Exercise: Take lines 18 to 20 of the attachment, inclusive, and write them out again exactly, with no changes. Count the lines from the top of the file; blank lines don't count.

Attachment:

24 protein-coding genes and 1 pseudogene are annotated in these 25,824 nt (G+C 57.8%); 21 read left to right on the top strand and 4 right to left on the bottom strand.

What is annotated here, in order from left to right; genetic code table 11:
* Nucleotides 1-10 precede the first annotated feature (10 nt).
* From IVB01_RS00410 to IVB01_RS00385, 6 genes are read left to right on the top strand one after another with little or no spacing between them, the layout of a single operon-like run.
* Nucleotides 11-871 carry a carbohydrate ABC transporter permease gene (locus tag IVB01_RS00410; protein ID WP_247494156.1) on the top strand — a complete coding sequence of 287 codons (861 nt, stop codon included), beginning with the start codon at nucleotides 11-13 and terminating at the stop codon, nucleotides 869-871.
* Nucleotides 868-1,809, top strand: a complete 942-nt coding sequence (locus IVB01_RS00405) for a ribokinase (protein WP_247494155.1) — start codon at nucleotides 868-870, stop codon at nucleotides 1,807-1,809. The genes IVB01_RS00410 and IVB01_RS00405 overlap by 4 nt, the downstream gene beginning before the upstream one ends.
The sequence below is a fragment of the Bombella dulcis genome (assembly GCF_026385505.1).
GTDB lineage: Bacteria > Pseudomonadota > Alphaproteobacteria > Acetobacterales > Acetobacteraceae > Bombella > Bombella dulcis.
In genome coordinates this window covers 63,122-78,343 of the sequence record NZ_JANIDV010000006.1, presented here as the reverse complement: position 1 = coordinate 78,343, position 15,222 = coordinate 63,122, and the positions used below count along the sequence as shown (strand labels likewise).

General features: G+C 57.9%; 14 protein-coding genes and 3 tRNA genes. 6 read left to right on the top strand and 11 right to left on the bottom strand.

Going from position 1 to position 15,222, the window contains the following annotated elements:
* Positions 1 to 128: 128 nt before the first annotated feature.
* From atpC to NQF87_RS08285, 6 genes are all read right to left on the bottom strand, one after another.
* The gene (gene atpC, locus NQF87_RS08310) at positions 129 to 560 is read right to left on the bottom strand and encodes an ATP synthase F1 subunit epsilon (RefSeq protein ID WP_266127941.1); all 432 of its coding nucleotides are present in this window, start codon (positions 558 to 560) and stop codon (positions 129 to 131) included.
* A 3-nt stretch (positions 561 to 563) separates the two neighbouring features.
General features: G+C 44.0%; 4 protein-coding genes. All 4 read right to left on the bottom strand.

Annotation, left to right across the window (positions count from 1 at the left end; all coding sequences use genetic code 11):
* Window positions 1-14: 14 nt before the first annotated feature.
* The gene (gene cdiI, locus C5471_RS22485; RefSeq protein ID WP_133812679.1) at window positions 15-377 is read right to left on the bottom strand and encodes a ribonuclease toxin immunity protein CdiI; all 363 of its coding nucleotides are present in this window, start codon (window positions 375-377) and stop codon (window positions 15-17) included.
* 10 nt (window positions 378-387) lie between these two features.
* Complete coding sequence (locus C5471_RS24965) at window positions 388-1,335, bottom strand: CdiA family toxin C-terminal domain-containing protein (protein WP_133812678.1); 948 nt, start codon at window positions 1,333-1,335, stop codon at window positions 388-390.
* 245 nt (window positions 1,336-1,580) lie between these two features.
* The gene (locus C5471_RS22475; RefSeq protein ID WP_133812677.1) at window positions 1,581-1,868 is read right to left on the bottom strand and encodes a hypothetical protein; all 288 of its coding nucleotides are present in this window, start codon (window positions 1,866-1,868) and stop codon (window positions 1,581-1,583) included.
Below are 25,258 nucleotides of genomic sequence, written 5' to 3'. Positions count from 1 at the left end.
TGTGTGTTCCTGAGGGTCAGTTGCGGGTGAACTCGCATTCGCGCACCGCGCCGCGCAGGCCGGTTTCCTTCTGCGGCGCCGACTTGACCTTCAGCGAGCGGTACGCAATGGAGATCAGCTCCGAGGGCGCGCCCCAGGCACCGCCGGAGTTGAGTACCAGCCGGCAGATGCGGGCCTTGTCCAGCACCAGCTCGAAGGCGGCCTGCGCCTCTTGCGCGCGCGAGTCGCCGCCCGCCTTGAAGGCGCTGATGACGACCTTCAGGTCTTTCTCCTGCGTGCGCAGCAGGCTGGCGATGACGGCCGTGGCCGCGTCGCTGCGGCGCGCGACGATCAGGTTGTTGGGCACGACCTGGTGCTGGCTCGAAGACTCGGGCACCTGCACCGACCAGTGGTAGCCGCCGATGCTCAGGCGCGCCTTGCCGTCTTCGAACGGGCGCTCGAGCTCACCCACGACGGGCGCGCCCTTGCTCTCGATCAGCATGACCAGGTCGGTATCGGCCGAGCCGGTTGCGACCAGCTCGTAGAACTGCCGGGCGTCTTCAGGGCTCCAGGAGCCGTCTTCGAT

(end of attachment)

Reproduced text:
* Window positions 1-14: 14 nt before the first annotated feature.
* The gene (gene cdiI, locus C5471_RS22485; RefSeq protein ID WP_133812679.1) at window positions 15-377 is read right to left on the bottom strand and encodes a ribonuclease toxin immunity protein CdiI; all 363 of its coding nucleotides are present in this window, start codon (window positions 375-377) and stop codon (window positions 15-17) included.
* 10 nt (window positions 378-387) lie between these two features.